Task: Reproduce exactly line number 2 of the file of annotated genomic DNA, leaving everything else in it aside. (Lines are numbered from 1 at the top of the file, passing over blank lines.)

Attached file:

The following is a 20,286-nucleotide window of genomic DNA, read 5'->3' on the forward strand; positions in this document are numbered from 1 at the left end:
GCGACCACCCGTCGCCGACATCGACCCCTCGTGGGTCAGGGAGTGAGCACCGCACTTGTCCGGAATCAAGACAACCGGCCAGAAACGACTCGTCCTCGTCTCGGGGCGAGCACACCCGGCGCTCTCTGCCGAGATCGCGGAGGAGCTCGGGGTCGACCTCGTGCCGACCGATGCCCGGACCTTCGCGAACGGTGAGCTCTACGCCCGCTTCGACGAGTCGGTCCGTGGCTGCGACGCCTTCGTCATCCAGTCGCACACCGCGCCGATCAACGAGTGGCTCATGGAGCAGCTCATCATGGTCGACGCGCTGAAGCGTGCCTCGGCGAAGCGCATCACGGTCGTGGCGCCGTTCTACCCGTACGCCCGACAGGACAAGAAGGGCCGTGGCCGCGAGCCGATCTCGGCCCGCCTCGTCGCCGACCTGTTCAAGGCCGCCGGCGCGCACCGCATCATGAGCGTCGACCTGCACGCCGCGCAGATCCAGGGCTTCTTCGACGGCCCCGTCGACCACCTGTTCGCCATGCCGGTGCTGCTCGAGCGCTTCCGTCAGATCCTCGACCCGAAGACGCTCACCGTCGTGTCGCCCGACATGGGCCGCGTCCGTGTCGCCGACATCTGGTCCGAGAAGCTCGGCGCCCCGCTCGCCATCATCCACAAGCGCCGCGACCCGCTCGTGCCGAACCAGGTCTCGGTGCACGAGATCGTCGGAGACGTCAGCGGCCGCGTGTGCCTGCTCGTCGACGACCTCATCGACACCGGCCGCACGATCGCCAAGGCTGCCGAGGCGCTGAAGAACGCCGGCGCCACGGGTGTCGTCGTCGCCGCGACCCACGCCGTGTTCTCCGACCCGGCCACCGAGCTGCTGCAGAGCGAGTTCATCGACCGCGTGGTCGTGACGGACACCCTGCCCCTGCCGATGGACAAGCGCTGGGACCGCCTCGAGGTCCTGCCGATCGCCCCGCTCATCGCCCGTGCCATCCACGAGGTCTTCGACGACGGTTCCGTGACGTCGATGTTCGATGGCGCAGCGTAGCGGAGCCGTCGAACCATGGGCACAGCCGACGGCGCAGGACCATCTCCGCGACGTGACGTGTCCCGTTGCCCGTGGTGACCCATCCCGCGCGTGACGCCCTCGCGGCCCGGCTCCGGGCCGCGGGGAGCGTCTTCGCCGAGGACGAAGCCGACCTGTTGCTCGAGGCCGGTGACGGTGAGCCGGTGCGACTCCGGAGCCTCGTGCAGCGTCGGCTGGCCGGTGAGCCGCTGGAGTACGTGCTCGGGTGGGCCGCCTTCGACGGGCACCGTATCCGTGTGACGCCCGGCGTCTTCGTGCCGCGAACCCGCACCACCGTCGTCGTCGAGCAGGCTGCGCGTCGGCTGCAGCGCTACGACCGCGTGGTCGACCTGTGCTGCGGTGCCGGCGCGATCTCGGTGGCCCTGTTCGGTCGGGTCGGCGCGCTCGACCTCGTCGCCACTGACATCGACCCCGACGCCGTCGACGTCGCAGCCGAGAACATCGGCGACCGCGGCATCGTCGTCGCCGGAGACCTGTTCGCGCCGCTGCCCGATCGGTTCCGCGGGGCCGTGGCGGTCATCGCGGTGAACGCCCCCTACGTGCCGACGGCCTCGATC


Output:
GCGACCACCCGTCGCCGACATCGACCCCTCGTGGGTCAGGGAGTGAGCACCGCACTTGTCCGGAATCAAGACAACCGGCCAGAAACGACTCGTCCTCGTCTCGGGGCGAGCACACCCGGCGCTCTCTGCCGAGATCGCGGAGGAGCTCGGGGTCGACCTCGTGCCGACCGATGCCCGGACCTTCGCGAACGGTGAGCTCTACGCCCGCTTCGACGAGTCGGTCCGTGGCTGCGACGCCTTCGTCATCCAGTCGCACACCGCGCCGATCAACGAGTGGCTCATGGAGCAGCTCATCATGGTCGACGCGCTGAAGCGTGCCTCGGCGAAGCGCATCACGGTCGTGGCGCCGTTCTACCCGTACGCCCGACAGGACAAGAAGGGCCGTGGCCGCGAGCCGATCTCGGCCCGCCTCGTCGCCGACCTGTTCAAGGCCGCCGGCGCGCACCGCATCATGAGCGTCGACCTGCACGCCGCGCAGATCCAGGGCTTCTTCGACGGCCCCGTCGACCACCTGTTCGCCATGCCGGTGCTGCTCGAGCGCTTCCGTCAGATCCTCGACCCGAAGACGCTCACCGTCGTGTCGCCCGACATGGGCCGCGTCCGTGTCGCCGACATCTGGTCCGAGAAGCTCGGCGCCCCGCTCGCCATCATCCACAAGCGCCGCGACCCGCTCGTGCCGAACCAGGTCTCGGTGCACGAGATCGTCGGAGACGTCAGCGGCCGCGTGTGCCTGCTCGTCGACGACCTCATCGACACCGGCCGCACGATCGCCAAGGCTGCCGAGGCGCTGAAGAACGCCGGCGCCACGGGTGTCGTCGTCGCCGCGACCCACGCCGTGTTCTCCGACCCGGCCACCGAGCTGCTGCAGAGCGAGTTCATCGACCGCGTGGTCGTGACGGACACCCTGCCCCTGCCGATGGACAAGCGCTGGGACCGCCTCGAGGTCCTGCCGATCGCCCCGCTCATCGCCCGTGCCATCCACGAGGTCTTCGACGACGGTTCCGTGACGTCGATGTTCGATGGCGCAGCGTAGCGGAGCCGTCGAACCATGGGCACAGCCGACGGCGCAGGACCATCTCCGCGACGTGACGTGTCCCGTTGCCCGTGGTGACCCATCCCGCGCGTGACGCCCTCGCGGCCCGGCTCCGGGCCGCGGGGAGCGTCTTCGCCGAGGACGAAGCCGACCTGTTGCTCGAGGCCGGTGACGGTGAGCCGGTGCGACTCCGGAGCCTCGTGCAGCGTCGGCTGGCCGGTGAGCCGCTGGAGTACGTGCTCGGGTGGGCCGCCTTCGACGGGCACCGTATCCGTGTGACGCCCGGCGTCTTCGTGCCGCGAACCCGCACCACCGTCGTCGTCGAGCAGGCTGCGCGTCGGCTGCAGCGCTACGACCGCGTGGTCGACCTGTGCTGCGGTGCCGGCGCGATCTCGGTGGCCCTGTTCGGTCGGGTCGGCGCGCTCGACCTCGTCGCCACTGACATCGACCCCGACGCCGTCGACGTCGCAGCCGAGAACATCGGCGACCGCGGCATCGTCGTCGCCGGAGACCTGTTCGCGCCGCTGCCCGATCGGTTCCGCGGGGCCGTGGCGGTCATCGCGGTGAACGCCCCCTACGTGCCGACGGCCTCGATC